Write Every Day
Anticipation of Serendipity


When I was in eighth grade, my mother went back to work full time. Before that, she had been mostly a stay at home mom, but that year my dad was laid off from his job at a steel mill (a calamitous event with ripples that continue to affect him and, in odd ways, me) and my mom found a job as a receptionist at a life insurance firm.

This left my dad at home in the mornings, responsible for getting us to school. For who-knows-how-many days and days and days, I was late to school. Every. single. morning. By ten or fifteen minutes. I'd show up to my pre-algebra class, note in hand---the note I wrote and that Dad signed before I got out of the car---and then slink to my seat, face flushed with embarrassment. One day, when I again walked in late, the teacher groaned loudly, shook his head, and said "aren't you ever going to come to school on time?"

I don't think there's a name for the color of scarlet I blushed.

I thought of that experience this morning. I had raced to get my kids to school, almost-late as usual. I am not as bad as my dad was, but only by the skin of my teeth: I usually get them to school with a generous two or three minutes to spare before the bell rings. But let's be honest here. I am not the most punctual person you'll ever meet. I am always running late, always stressed the last few minutes, barely making it, counting seconds and cursing under my breath at slow drivers and badly-timed red lights.

Haley has, fortunately, managed to inherit her father's punctuality. She hates to be late for anything, and my constant-lateness is a source of constant irritation to her. Jake and Nathan are more like me: slow to get going in the morning. It doesn't bother them to arrive at school with only a few moments to spare. The person it does bother, though, is the girl we carpool with. Her mom called this morning, when I was out running errands after dropping off the carpool, to (very gently) complain at my lack of punctuality.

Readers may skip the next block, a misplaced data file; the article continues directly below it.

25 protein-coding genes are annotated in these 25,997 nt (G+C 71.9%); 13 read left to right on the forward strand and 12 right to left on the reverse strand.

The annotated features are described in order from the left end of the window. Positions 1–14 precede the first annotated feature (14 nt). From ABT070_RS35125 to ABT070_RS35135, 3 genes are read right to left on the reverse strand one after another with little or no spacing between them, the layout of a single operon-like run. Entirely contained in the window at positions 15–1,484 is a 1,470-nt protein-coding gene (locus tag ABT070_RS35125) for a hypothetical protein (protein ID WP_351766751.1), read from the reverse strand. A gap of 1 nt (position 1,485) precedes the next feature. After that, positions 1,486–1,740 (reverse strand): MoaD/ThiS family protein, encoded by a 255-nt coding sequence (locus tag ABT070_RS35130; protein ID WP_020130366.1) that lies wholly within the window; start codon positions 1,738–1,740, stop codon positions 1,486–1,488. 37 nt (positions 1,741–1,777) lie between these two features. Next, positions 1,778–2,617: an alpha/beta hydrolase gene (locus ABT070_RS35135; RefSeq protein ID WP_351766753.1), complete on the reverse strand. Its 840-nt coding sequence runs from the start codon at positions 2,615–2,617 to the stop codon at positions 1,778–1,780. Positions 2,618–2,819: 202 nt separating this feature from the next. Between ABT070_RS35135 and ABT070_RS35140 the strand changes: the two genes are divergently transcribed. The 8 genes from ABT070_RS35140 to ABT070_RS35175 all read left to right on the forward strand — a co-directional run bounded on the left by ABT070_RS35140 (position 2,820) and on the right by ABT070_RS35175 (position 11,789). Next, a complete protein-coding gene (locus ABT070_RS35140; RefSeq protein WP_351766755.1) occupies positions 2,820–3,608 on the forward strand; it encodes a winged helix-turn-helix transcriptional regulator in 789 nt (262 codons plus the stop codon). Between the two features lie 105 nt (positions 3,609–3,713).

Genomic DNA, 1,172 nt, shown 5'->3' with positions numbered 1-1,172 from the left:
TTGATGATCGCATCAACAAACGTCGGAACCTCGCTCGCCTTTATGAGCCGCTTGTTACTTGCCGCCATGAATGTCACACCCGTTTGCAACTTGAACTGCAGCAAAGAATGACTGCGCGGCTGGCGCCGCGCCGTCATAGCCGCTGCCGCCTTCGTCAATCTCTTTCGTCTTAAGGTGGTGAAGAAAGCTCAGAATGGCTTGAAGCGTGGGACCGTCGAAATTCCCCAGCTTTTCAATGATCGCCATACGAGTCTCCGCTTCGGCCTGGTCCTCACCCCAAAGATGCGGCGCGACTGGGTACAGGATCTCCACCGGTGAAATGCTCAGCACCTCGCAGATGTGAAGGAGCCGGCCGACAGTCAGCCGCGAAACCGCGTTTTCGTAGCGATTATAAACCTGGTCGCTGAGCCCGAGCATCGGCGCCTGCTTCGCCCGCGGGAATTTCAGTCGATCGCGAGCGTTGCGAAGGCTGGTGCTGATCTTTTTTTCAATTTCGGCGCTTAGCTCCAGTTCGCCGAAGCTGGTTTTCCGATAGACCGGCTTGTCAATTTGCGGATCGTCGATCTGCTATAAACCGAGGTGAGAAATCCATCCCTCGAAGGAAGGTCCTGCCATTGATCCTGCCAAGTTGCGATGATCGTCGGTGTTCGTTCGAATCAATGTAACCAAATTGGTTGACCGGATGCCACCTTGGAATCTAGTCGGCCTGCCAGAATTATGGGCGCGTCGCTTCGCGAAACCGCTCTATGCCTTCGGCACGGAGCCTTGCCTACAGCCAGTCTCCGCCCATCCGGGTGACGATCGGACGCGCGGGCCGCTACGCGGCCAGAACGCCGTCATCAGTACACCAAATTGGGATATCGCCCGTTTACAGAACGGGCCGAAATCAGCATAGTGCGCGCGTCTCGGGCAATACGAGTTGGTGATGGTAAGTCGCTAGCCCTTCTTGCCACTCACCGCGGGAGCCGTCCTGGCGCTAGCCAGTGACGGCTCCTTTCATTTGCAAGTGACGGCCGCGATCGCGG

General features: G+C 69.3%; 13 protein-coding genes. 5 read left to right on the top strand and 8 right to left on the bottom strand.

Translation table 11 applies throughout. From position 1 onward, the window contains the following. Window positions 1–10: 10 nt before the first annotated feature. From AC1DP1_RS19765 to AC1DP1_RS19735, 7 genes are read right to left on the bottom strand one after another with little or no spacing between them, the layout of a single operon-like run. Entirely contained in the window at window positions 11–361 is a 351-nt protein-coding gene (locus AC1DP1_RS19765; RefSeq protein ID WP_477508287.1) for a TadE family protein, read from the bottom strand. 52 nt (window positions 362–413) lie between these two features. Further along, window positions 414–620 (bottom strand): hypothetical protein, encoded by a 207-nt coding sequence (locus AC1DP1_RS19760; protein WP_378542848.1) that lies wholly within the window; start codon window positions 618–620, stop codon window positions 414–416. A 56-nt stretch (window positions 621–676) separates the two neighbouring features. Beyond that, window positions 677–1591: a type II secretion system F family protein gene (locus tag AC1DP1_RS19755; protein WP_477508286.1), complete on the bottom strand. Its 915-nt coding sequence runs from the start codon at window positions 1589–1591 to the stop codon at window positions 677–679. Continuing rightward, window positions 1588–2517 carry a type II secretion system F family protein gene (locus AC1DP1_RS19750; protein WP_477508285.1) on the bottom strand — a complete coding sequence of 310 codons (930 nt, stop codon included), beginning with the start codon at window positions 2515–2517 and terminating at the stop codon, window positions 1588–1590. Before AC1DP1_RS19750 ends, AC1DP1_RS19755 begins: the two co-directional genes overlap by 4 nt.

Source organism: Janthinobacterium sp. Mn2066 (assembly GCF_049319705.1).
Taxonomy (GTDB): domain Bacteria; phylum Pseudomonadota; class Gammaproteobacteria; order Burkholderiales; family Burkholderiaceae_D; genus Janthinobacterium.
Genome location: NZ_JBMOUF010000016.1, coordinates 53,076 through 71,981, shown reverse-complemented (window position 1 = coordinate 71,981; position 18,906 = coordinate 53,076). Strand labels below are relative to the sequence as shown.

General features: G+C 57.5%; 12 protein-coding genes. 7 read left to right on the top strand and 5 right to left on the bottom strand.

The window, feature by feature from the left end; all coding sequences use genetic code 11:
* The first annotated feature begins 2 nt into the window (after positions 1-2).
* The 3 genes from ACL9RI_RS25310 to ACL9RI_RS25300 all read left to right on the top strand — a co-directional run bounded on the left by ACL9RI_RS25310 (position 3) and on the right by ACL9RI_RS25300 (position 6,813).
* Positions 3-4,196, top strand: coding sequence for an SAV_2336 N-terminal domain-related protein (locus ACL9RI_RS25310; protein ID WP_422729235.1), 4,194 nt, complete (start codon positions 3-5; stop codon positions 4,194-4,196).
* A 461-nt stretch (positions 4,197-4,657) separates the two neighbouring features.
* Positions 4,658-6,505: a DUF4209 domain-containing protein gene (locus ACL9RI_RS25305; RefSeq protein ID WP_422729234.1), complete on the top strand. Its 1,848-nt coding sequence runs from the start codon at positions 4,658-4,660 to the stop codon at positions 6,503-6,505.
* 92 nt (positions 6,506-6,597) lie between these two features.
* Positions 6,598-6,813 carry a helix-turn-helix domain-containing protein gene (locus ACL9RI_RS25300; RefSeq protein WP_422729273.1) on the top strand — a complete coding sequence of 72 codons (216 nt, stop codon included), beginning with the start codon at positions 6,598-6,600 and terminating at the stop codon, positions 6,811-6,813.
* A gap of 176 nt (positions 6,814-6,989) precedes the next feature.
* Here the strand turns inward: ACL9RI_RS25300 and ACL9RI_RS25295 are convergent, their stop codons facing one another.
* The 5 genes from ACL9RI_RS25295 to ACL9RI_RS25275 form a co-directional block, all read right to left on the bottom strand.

What could I say? Other than melt down into a puddle of embarrassment (that unnameable scarlet color of humiliated blush all over again) right there in the middle of the juice aisle at Target? There is no reason or excuse I can offer other than my general pathetic-ness. I mean, come on: I am a grown woman. What is wrong with me that I can't pull it together enough to leave on time? Maybe that's why I remembered that morning in junior high so vividly today: can I offer up my childhood as reason enough? I'm late because my dad was always late?

Of course not. I am the only one to blame. I am far too old to blame my parents or to not take personal responsibility. Sure, there is extenuating stuff I could argue about, attempting to push the blame onto someone else: the fact that the boys quite often don't get their stuff together the night before, or that there always seems to be some last-minute crisis (this morning it was Kaleb thinking he neeeeeeeeeeded some Motrin even though there wasn't anything wrong with him, or that maybe the Other Parent in the house could get off the computer and come help me. I can't even blame it on Jake, who is maddeningly slow in the mornings, slower even than I, because he is the kid. If he's slow and late all the time, it's because I've taught him to be slow and late by my example. It is my flaw, manifesting it self in him. And that really is what is bothering me, in the end: I am feeling like we are all doomed to keep repeating our parents' mistakes, over and over.

On the radio this morning, there was a psychologist talking about lying. He said that people who are habitual, chronic liars are just like drug addicts, and that they won't stop lying until the lying brings about a personal moral crisis (like losing a spouse or a job as a direct result of the lying). Once a bad habit or addictive tendency starts to affect other people in your life, it's time to do something about it. Maybe that's what I had on my cell phone in Target: a personal moral crisis over always being late. Through my flood of embarrassment I saw very clearly how my failure has affected the people in my life, but it took the threat of losing my carpool to get the clarity.

Here's the thing, though: deep down, I'm not sure I believe people can change. I want to believe that I can be better in the mornings and get the kids to school earlier. I want to be a better example and I want desperately to not pass my punctuality issues on to my children. Deep down I am not sure that is possible. But I am going to try.

Obviously the universe has pointed out what my new year's resolution should be.